A large number of Bulgarian volleyball players – such as yourself – have played or are playing in Italy, and are doing really well. What is the explanation for that? What are the major similarities and differences between the volleyball styles and schools in Bulgaria and in Italy?

For the past 20 years Italy has had the strongest volleyball championship in the world. Maybe in the past few years, the Russians have started to catch up but the Italian volleyball championship is still the best. It still receives the most attention, the greatest amount of time on TV, it has the most attractive matches, and because of all of that all players dream of playing in Italy.

Of course, when we have a lot of Bulgarian volleyball players in Italy, this means that we have a very strong Bulgarian national team.

The similarities between the volleyball traditions in Bulgaria and Italy are that both countries have a lot of children's and teenage schools.

The difference is that the Italian schools provide better conditions for training. In Bulgaria, there is a lot of desire but the material facilities are not always there.

For example, in the winter a sports hall might not be heated, or the team would not have funding to travel around the country to play against other teams.

This is the main difference – there is a lot of desire among the youth in both countries but in Italy this desire is met with better conditions.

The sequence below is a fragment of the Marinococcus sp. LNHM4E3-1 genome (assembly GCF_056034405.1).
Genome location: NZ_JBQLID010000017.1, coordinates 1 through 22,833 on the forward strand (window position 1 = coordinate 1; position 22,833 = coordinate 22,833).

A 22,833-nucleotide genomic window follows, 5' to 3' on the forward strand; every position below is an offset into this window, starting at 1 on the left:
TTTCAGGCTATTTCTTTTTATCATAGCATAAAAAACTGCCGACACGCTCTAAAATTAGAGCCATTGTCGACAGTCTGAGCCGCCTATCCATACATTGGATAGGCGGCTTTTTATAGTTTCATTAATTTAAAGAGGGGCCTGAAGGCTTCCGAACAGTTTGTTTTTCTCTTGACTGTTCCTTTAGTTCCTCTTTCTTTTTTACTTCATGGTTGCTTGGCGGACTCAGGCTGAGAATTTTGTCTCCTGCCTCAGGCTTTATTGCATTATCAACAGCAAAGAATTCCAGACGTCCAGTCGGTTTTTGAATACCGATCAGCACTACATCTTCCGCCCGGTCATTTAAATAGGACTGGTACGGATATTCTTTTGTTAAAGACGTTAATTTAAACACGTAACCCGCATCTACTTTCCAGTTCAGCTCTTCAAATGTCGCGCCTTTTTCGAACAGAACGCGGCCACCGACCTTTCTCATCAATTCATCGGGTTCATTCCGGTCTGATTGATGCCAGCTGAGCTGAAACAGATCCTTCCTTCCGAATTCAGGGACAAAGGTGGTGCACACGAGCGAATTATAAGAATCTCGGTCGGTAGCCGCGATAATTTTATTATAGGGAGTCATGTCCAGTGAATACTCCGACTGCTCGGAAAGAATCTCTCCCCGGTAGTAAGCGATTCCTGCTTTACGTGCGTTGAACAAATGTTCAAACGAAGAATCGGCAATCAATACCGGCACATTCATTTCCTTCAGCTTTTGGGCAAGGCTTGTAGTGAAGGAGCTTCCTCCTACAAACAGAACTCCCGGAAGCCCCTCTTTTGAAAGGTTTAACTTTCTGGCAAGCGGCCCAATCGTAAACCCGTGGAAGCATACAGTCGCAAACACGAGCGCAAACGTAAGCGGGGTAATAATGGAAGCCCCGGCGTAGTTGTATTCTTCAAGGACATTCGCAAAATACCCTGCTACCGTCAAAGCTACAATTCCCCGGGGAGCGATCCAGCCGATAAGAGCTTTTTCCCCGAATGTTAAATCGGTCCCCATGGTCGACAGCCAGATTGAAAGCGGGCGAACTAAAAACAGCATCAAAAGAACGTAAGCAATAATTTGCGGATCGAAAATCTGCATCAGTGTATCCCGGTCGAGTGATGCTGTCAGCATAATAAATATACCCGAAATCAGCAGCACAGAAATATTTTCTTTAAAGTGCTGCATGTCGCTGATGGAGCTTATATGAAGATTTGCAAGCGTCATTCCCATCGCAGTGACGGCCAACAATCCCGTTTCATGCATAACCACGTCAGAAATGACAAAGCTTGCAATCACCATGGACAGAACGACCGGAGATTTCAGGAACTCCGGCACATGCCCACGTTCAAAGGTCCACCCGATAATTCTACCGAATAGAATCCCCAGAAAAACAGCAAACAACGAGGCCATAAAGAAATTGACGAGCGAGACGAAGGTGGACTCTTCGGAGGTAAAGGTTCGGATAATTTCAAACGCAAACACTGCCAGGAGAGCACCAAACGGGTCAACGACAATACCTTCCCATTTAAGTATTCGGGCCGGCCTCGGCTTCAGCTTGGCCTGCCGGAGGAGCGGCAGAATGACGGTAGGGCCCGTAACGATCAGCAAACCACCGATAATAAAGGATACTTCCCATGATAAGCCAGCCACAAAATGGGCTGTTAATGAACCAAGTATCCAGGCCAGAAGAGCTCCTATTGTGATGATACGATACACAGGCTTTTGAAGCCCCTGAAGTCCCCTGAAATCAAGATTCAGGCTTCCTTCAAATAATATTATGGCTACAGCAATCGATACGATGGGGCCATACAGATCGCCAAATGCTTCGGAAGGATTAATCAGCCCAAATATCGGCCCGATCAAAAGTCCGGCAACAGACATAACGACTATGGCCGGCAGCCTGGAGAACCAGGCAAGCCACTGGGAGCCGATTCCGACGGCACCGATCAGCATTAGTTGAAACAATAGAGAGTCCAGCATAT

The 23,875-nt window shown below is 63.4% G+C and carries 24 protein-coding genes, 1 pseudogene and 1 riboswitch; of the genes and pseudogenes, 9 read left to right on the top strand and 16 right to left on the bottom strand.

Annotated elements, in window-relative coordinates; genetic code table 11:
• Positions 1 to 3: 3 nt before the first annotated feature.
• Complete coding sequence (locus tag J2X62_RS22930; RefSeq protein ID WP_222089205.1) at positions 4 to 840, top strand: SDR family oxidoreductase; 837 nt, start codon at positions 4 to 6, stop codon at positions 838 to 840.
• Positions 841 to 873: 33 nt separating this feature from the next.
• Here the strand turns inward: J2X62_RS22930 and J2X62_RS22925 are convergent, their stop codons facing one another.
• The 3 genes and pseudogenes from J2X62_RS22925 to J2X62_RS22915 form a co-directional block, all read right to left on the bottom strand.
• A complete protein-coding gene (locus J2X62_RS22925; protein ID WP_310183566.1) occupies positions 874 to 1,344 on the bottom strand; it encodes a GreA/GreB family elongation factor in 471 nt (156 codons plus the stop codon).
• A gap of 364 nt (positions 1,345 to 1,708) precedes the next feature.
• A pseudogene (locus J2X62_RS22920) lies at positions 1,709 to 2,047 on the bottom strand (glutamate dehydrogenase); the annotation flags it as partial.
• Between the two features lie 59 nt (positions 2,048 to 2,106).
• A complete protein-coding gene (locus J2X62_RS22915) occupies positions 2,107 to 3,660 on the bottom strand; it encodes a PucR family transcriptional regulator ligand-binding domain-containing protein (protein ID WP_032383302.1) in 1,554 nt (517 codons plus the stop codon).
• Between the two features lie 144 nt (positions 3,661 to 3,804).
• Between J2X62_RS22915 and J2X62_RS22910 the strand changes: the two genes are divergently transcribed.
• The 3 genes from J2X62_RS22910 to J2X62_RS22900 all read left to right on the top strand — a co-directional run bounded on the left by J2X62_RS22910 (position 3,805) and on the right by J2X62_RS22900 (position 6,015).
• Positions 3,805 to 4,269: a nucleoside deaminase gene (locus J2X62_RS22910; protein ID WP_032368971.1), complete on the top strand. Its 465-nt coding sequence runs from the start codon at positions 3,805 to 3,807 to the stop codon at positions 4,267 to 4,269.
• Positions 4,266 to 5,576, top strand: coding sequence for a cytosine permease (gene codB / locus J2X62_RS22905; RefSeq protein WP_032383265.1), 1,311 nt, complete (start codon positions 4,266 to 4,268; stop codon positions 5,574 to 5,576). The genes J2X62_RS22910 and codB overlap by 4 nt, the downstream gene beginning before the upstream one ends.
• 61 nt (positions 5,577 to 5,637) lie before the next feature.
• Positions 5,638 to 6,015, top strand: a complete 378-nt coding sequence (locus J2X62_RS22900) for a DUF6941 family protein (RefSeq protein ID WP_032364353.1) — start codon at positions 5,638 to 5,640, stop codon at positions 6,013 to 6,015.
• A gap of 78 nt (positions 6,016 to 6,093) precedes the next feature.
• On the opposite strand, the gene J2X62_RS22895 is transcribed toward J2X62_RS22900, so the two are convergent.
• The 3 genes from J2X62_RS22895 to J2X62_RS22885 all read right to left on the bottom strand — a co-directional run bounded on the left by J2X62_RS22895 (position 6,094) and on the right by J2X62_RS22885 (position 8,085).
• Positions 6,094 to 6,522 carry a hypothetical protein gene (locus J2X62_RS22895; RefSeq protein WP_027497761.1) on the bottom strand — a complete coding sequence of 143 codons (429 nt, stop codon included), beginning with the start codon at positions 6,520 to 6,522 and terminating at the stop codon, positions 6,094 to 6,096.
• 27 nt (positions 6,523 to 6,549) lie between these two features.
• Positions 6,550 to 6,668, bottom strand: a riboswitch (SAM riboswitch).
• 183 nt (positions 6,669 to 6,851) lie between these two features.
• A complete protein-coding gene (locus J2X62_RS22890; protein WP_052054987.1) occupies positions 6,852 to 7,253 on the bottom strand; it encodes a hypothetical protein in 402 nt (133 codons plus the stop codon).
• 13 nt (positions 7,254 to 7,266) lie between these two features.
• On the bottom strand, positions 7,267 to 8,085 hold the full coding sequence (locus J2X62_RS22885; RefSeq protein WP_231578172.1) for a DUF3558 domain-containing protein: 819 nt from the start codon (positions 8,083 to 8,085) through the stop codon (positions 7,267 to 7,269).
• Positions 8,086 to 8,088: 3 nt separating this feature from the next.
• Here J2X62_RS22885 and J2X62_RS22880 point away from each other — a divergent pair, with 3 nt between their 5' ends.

At the end of the day, when is Bulgaria going to defeat Italy unconditionally in volleyball? Is that going to happen sooner in volleyball than in football?

In the recent years, we, our national volleyball team, have been beating the Italians wherever we see them.

The present Italian volleyball team is not the same as the one back when I was playing in Italy when they were unconditional world and Olympic champions. It is not that the present Italian national team is weaker but the other countries have managed to develop their volleyball and to catch up.

So we are already beating the Italians in volleyball. We still have a lot to ask from our football players before we can beat Italy – even though we do have many good and high-class footballers. I have always said that our problem in football is that we fail to play as a well-oiled team.

You recently staged a charity volleyball match in Italy – the Lyubo Ganev show – which brought together thousands of fans, and this happened years after you retired. What is your most memorable Italian experience? What is the major thing you associate with Italy?

I went to Italy to find out if I am a really good volleyball player, and if I can play at another level. Because being the best in Bulgaria is one thing, but being in the best championship in the world is different.

For me, Italy will remain the country where I had the change to prove to myself that I am a really good player, and to achieve a lot.

Italy remains the country which I will always be pleased to work for. Right now I represent over 20 Italian firms for the entire Balkan Peninsula, and I am also the chairman of Casa Sicilia. For me, Italy will always be a second Bulgaria.